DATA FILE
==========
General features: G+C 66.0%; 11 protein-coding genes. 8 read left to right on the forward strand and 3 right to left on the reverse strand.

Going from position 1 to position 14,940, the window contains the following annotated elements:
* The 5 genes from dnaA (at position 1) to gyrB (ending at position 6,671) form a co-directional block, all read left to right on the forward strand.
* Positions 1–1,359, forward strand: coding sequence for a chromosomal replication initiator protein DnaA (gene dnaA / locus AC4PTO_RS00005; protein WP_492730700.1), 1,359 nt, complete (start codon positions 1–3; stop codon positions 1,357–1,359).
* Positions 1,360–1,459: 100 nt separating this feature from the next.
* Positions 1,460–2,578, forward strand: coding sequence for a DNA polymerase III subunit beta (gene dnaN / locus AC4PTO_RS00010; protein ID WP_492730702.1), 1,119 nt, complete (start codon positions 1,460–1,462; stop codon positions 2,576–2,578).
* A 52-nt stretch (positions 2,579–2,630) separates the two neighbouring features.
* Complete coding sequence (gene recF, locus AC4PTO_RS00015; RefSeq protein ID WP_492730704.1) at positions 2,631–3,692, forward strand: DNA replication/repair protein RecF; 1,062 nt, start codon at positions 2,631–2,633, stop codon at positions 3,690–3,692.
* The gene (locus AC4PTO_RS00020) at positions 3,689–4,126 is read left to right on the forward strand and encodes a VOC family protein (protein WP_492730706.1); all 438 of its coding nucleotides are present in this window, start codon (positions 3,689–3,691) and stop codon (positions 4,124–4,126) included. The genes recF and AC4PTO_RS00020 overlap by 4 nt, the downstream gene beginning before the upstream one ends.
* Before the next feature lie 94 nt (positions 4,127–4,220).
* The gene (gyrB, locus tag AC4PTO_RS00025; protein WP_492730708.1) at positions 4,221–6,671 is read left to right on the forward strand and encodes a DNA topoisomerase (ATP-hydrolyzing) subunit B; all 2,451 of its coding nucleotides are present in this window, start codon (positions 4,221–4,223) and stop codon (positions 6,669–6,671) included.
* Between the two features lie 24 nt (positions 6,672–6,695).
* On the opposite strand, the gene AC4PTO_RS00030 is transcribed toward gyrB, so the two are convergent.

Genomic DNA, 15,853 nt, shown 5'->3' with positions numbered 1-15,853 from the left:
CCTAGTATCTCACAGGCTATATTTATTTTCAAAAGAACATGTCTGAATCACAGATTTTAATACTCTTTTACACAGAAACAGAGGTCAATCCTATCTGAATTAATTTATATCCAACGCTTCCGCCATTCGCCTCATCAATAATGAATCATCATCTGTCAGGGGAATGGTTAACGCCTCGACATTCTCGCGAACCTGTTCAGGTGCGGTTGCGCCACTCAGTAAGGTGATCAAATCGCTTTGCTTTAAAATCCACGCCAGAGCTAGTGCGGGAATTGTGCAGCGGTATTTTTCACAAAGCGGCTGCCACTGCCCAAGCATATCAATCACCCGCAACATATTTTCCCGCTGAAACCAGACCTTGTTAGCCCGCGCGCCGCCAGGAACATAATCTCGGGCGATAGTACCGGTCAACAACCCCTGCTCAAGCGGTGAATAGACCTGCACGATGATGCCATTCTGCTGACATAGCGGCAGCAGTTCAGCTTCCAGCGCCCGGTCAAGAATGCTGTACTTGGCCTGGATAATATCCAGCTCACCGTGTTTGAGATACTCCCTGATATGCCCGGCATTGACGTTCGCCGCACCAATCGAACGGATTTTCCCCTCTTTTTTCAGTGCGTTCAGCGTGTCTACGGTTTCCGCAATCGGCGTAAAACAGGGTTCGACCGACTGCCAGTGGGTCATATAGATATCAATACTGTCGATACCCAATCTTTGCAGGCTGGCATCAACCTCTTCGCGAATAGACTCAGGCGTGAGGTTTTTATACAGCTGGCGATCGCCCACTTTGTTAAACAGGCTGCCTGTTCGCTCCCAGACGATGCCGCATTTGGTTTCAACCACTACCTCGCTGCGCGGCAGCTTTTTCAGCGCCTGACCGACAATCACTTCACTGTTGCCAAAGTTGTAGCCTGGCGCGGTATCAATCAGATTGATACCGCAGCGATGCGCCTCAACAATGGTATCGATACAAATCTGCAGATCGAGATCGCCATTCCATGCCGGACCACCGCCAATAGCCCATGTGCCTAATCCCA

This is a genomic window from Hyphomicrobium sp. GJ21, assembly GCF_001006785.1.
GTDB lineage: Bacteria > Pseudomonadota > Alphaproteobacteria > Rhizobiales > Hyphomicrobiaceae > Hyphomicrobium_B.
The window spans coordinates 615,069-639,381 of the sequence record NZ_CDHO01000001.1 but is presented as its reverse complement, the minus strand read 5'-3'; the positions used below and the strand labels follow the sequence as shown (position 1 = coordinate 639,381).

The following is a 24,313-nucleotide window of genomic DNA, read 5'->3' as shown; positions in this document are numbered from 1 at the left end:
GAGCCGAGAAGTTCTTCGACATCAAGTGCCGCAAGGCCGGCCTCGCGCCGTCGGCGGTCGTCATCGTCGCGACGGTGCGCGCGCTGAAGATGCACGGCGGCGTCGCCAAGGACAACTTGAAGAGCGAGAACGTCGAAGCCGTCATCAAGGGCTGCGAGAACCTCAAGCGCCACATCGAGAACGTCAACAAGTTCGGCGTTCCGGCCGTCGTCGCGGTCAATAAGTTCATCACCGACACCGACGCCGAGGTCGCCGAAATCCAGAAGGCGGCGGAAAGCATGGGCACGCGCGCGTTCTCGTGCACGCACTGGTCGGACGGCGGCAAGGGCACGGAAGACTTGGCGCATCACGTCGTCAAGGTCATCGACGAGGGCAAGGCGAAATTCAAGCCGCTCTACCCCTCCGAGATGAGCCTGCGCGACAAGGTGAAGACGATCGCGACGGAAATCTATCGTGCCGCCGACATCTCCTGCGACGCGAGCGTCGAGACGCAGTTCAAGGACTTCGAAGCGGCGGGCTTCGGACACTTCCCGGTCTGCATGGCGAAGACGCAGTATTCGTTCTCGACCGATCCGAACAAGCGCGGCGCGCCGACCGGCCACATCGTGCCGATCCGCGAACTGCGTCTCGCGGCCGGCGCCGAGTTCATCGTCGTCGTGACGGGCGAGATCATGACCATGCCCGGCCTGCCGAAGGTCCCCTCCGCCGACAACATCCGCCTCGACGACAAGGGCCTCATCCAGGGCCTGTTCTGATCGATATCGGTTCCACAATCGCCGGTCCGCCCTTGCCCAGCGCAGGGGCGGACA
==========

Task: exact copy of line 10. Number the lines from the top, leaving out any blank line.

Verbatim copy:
* Before the next feature lie 94 nt (positions 4,127–4,220).